RFP, AGLG, our Pocketbooks and the Product

Ron Bolin: Nov. 14, 2012

A Letter to Two Local Editors:

The City recently issued an RFP for a consultant to perform a study of governance for the City of Nanaimo at a cost estimated to be up to around $50,000. At the same time, the Province announced its first Auditor General for Local Governments (AGLG). Should we pay municipal taxes for a service provided by the province?

My contact with Staff and Council has led me to believe that they are incorrect in their assertion of the task of the AGLG and they have described the service to be provided there as of dubious value regarding governance. My contact with the AGLG’s office has indicated that kind of examination to be provided is precisely what is needed in Nanaimo, i.e. a performance audit:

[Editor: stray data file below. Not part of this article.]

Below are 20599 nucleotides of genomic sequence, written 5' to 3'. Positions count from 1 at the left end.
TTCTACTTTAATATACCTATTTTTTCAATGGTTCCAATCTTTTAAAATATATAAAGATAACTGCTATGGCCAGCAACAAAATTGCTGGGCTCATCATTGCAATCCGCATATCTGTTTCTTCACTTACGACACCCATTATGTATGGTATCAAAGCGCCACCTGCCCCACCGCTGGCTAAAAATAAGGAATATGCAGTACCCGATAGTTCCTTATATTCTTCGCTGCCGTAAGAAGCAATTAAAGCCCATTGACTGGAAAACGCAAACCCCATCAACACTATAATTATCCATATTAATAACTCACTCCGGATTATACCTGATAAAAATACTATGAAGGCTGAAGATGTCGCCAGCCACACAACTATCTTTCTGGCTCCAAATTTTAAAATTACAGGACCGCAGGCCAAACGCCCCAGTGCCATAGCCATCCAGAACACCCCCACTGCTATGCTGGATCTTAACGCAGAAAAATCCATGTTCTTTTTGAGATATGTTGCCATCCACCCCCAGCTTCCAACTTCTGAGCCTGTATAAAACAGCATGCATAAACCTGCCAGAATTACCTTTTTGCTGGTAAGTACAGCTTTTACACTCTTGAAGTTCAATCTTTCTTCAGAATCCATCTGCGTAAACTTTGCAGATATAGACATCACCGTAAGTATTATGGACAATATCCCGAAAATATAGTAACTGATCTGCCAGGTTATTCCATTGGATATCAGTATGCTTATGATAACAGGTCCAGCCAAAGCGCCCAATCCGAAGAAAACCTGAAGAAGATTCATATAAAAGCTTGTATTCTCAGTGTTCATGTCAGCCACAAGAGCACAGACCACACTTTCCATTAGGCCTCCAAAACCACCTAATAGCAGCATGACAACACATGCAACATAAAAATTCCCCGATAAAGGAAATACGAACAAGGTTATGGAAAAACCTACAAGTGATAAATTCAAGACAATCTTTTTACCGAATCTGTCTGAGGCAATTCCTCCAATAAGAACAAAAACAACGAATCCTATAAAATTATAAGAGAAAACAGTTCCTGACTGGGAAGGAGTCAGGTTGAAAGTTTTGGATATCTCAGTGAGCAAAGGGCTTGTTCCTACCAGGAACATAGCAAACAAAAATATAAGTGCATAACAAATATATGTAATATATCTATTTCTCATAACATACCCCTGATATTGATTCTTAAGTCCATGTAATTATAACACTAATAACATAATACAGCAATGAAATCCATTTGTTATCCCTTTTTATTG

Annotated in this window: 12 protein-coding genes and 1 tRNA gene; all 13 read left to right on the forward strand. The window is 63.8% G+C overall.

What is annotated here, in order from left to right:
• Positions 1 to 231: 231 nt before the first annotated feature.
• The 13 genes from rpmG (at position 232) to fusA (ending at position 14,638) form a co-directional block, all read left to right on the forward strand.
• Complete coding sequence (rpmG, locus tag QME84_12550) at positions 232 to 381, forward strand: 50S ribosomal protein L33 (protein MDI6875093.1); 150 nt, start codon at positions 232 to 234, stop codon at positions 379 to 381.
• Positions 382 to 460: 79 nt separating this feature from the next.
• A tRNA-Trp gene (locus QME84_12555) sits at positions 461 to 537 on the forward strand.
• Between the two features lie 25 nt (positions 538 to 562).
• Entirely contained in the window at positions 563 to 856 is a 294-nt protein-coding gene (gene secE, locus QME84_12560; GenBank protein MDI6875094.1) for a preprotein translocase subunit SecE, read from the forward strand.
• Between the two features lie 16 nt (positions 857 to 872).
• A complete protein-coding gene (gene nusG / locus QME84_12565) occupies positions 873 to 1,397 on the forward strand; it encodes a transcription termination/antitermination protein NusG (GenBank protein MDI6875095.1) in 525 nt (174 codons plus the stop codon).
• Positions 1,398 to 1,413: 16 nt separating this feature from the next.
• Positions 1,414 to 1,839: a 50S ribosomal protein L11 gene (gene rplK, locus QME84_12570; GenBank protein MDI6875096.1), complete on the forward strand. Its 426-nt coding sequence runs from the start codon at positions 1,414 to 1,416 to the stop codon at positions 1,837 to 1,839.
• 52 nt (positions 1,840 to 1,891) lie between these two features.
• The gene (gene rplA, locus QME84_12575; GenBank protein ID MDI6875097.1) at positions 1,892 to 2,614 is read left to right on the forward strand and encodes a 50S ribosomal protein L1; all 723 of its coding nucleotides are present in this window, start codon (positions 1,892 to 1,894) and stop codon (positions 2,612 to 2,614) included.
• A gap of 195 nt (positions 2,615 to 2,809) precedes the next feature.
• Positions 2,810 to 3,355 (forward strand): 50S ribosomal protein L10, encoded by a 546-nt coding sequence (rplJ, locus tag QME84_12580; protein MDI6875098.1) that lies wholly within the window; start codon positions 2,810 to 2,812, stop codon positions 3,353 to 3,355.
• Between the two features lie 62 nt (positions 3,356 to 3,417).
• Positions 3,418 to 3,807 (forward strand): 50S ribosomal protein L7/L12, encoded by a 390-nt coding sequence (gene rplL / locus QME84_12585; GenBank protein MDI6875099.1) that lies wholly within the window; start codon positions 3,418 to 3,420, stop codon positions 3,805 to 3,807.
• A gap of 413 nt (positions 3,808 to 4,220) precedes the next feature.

“Performance audit refers to an examination of a program, function, operation or the management systems and procedures of a governmental or non-profit entity to assess whether the entity is achieving economy, efficiency and effectiveness in the employment of available resources. The examination is objective and systematic, generally using structured and professionally adopted methodologies.” See: http://www.wikipedia.org/wiki/performance_audit

The legislation establishing the AGLG’s Office shows its purpose:

“The purpose of the auditor general is to conduct performance audits of the operations of local governments in order to provide local governments with objective information and relevant advice that will assist them in their accountability to their communities for the stewardship of public assets and the achievement of value for money in their operations.” See: http://www.leg.bc.ca/39th4th/1st_read/gov20-1.htm

By using the resources available through the new AGLG we would get the equivalent of a Core Review. We need this service as we have hundreds of millions of dollars in new spending in our municipal plans. What is the rush to avoid these provincial services and spend City taxpayer money on an RFP? Ask your Councillors.

 

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